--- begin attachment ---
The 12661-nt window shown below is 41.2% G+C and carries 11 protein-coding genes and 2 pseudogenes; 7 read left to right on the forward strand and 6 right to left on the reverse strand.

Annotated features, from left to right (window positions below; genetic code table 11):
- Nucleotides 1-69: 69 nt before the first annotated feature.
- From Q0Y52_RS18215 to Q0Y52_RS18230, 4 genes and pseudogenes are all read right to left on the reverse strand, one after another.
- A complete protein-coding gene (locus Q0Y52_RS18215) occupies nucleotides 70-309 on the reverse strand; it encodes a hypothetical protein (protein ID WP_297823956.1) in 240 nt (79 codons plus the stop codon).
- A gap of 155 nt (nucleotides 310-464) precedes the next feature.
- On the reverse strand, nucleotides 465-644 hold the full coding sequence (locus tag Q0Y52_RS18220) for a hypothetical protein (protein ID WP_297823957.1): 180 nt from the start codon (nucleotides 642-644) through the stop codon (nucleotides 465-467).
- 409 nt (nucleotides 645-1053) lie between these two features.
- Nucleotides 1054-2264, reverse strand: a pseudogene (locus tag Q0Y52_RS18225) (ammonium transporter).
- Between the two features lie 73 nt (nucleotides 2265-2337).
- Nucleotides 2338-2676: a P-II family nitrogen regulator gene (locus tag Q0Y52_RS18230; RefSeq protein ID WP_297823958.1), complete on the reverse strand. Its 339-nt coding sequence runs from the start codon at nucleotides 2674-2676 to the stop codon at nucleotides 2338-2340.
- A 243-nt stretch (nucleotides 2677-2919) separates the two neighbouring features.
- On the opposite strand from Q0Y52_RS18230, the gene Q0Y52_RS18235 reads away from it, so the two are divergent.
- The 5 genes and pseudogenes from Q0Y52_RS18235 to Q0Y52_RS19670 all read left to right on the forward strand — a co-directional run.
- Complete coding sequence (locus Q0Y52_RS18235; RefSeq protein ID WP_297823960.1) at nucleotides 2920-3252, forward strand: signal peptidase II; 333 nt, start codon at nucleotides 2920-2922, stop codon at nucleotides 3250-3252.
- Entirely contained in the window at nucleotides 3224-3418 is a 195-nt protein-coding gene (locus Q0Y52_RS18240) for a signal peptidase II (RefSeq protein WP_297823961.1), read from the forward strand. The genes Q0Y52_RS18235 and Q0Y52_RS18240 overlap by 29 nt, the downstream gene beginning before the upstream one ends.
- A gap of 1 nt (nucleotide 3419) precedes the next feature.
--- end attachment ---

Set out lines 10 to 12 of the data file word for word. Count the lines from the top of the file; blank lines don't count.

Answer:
- Between the two features lie 73 nt (nucleotides 2265-2337).
- Nucleotides 2338-2676: a P-II family nitrogen regulator gene (locus tag Q0Y52_RS18230; RefSeq protein ID WP_297823958.1), complete on the reverse strand. Its 339-nt coding sequence runs from the start codon at nucleotides 2674-2676 to the stop codon at nucleotides 2338-2340.
- A 243-nt stretch (nucleotides 2677-2919) separates the two neighbouring features.